During down periods, what is the best way for a project manager to use his time?

Every place where I have ever worked, the Project Manager would be busy preparing for the next project. You would be looking over the alternatives, preparing preliminary scoping and approvals, preliminary planning for the processes and structures, etc, etc.

I'm rather surprised that isn't happening in your shop.

  • Dependent on sales to be honest. Up and down at the moment.
    – bobo2000
    Jan 11 '17 at 16:34
  • The projects that need to be delivered. I am doing a lot of product management anyway, so I have to deliver improvements to the platform we are developing weekly if there are no agency projects, but beyond that there are not many new client projects and it doesn't take all of my time planning deliveries for the product.
    – bobo2000
    Jan 12 '17 at 15:17

This is when you get to lean back and THINK. The most important thing any manager does is think. Lots of things to think about but the most important: What it will take to get ahead of the curve and stay there.

The other thing you can do is some actual work. Most Managers don't have time to take on front-line tasks. This gives you a chance to step back into the apprentice role and learn stuff. The front line is where the most significant changes are happening - and that leads right back to where this answer started.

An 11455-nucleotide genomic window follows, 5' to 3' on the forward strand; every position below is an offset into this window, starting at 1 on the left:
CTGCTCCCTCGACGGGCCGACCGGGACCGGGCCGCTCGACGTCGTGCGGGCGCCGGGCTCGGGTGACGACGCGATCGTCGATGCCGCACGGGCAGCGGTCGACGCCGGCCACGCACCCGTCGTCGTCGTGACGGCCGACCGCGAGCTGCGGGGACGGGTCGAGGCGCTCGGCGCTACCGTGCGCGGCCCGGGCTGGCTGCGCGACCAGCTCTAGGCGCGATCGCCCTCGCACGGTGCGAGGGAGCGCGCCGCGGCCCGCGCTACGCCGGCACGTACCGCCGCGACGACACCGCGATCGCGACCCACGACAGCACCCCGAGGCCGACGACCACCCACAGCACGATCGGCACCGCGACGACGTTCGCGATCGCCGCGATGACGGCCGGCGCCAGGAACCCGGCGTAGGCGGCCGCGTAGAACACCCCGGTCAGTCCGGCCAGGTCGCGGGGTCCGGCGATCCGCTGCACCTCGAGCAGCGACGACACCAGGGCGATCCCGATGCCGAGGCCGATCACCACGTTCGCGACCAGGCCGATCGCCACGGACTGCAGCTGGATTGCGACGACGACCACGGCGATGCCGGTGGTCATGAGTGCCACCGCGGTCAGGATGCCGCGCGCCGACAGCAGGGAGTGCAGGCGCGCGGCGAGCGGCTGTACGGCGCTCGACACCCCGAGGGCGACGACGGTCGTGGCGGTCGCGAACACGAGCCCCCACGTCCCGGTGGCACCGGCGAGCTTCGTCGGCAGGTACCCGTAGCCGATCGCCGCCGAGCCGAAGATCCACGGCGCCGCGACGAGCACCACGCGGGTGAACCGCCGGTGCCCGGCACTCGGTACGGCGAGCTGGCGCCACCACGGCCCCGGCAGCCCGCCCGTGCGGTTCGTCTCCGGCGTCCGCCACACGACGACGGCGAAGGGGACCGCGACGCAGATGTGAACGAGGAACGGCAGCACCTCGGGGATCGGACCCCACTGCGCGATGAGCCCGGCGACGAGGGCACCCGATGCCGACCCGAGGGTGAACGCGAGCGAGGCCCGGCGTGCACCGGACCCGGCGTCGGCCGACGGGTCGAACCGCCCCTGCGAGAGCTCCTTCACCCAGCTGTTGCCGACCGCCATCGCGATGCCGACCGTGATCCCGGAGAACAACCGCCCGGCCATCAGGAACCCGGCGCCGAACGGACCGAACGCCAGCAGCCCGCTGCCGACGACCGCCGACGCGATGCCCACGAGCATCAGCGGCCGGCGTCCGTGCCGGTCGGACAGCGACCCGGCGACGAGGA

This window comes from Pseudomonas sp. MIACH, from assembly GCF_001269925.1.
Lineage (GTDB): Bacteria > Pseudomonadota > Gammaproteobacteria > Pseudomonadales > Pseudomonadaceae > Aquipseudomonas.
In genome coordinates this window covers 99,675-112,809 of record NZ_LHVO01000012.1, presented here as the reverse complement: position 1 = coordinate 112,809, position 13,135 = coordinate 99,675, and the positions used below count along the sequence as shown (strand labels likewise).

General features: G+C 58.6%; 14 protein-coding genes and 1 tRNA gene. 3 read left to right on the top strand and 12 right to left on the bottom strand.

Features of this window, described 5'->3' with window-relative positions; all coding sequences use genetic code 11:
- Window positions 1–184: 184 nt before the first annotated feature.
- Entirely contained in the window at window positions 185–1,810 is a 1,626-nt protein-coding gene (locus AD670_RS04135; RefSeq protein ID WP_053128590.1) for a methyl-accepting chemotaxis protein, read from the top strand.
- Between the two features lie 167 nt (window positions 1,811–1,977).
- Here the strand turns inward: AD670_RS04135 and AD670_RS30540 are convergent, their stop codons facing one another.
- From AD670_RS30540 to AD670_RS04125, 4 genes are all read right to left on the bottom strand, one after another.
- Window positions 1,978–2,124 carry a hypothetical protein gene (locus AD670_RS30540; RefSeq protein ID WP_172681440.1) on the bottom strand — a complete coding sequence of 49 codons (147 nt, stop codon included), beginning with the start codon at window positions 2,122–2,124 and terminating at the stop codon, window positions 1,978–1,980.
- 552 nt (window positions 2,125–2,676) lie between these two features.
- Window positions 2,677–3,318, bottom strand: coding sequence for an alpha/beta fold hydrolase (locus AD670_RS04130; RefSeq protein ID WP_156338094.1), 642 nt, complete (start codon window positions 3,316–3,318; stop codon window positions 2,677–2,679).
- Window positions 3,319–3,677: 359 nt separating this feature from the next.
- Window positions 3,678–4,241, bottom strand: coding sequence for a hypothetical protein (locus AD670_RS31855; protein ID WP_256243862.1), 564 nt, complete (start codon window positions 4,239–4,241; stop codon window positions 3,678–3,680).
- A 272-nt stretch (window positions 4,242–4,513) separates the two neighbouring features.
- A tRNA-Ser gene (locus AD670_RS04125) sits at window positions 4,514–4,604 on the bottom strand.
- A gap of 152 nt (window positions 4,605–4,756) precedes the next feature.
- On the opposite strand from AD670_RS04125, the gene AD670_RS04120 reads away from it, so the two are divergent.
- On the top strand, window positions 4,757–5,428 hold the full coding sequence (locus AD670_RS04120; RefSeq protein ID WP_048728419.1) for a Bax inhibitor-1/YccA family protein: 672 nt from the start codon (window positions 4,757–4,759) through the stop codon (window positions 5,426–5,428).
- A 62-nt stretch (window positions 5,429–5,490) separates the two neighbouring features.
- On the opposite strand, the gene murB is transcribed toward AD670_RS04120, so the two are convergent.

• I sometimes do the front line tasks going beyond my job role, but it is not really project management and I don't really like doing it since I then become liable for the work that belongs to somebody else.
    – bobo2000
    Jan 12 '17 at 15:16
  • Always look to learn more. You learn best by actually trying what you are learning about. Yes, you risk botching work that belongs to others when you take on tasks yourself. Don't let fear box you in. Reasoned Risk is one of the keys to success at business. You can't learn (or accomplish) new things without taking on things you don't know. And if your problem is a high level of perfectionism in your Management, you have stepped out of this question to one about dealing with problem Management,